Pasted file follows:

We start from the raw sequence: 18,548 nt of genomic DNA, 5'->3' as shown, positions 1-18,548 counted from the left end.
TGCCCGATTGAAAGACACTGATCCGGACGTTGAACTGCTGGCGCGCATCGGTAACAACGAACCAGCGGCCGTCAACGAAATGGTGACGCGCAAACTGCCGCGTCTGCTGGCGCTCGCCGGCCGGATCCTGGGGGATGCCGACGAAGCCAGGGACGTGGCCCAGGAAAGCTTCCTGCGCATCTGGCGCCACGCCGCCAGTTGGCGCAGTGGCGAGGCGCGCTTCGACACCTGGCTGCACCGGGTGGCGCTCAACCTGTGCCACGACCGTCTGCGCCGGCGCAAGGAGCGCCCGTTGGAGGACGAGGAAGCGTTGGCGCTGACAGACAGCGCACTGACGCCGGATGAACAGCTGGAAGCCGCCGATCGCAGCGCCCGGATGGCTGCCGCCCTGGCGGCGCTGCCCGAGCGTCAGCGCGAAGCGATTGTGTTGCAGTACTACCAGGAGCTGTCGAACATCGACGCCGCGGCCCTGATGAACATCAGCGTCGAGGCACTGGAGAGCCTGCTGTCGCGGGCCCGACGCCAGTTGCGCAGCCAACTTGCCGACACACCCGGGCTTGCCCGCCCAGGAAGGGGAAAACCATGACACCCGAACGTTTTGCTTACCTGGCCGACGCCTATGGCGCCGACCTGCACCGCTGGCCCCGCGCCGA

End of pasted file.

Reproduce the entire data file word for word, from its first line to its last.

We start from the raw sequence: 18,548 nt of genomic DNA, 5'->3' as shown, positions 1-18,548 counted from the left end.
TGCCCGATTGAAAGACACTGATCCGGACGTTGAACTGCTGGCGCGCATCGGTAACAACGAACCAGCGGCCGTCAACGAAATGGTGACGCGCAAACTGCCGCGTCTGCTGGCGCTCGCCGGCCGGATCCTGGGGGATGCCGACGAAGCCAGGGACGTGGCCCAGGAAAGCTTCCTGCGCATCTGGCGCCACGCCGCCAGTTGGCGCAGTGGCGAGGCGCGCTTCGACACCTGGCTGCACCGGGTGGCGCTCAACCTGTGCCACGACCGTCTGCGCCGGCGCAAGGAGCGCCCGTTGGAGGACGAGGAAGCGTTGGCGCTGACAGACAGCGCACTGACGCCGGATGAACAGCTGGAAGCCGCCGATCGCAGCGCCCGGATGGCTGCCGCCCTGGCGGCGCTGCCCGAGCGTCAGCGCGAAGCGATTGTGTTGCAGTACTACCAGGAGCTGTCGAACATCGACGCCGCGGCCCTGATGAACATCAGCGTCGAGGCACTGGAGAGCCTGCTGTCGCGGGCCCGACGCCAGTTGCGCAGCCAACTTGCCGACACACCCGGGCTTGCCCGCCCAGGAAGGGGAAAACCATGACACCCGAACGTTTTGCTTACCTGGCCGACGCCTATGGCGCCGACCTGCACCGCTGGCCCCGCGCCGA